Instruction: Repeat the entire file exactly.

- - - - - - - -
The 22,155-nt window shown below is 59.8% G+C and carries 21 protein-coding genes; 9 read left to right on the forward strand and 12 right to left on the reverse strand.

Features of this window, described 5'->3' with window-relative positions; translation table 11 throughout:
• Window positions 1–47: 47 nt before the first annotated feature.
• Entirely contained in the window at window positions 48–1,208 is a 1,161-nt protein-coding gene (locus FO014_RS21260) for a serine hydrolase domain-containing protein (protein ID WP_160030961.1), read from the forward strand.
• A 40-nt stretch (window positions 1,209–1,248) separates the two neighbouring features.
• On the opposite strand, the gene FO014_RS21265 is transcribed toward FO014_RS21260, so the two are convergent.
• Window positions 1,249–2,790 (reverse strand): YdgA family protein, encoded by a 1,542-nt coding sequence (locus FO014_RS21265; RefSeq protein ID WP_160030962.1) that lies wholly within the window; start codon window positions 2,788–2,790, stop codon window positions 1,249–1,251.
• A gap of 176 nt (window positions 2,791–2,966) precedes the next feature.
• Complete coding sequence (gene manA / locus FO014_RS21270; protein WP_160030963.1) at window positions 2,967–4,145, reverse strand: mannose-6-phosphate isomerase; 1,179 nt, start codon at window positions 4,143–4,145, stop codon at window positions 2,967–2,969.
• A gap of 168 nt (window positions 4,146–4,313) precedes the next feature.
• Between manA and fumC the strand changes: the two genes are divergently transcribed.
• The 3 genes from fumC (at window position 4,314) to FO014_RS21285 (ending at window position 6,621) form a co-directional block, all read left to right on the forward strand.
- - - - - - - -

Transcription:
The 22,155-nt window shown below is 59.8% G+C and carries 21 protein-coding genes; 9 read left to right on the forward strand and 12 right to left on the reverse strand.

Features of this window, described 5'->3' with window-relative positions; translation table 11 throughout:
• Window positions 1–47: 47 nt before the first annotated feature.
• Entirely contained in the window at window positions 48–1,208 is a 1,161-nt protein-coding gene (locus FO014_RS21260) for a serine hydrolase domain-containing protein (protein ID WP_160030961.1), read from the forward strand.
• A 40-nt stretch (window positions 1,209–1,248) separates the two neighbouring features.
• On the opposite strand, the gene FO014_RS21265 is transcribed toward FO014_RS21260, so the two are convergent.
• Window positions 1,249–2,790 (reverse strand): YdgA family protein, encoded by a 1,542-nt coding sequence (locus FO014_RS21265; RefSeq protein ID WP_160030962.1) that lies wholly within the window; start codon window positions 2,788–2,790, stop codon window positions 1,249–1,251.
• A gap of 176 nt (window positions 2,791–2,966) precedes the next feature.
• Complete coding sequence (gene manA / locus FO014_RS21270; protein WP_160030963.1) at window positions 2,967–4,145, reverse strand: mannose-6-phosphate isomerase; 1,179 nt, start codon at window positions 4,143–4,145, stop codon at window positions 2,967–2,969.
• A gap of 168 nt (window positions 4,146–4,313) precedes the next feature.
• Between manA and fumC the strand changes: the two genes are divergently transcribed.
• The 3 genes from fumC (at window position 4,314) to FO014_RS21285 (ending at window position 6,621) form a co-directional block, all read left to right on the forward strand.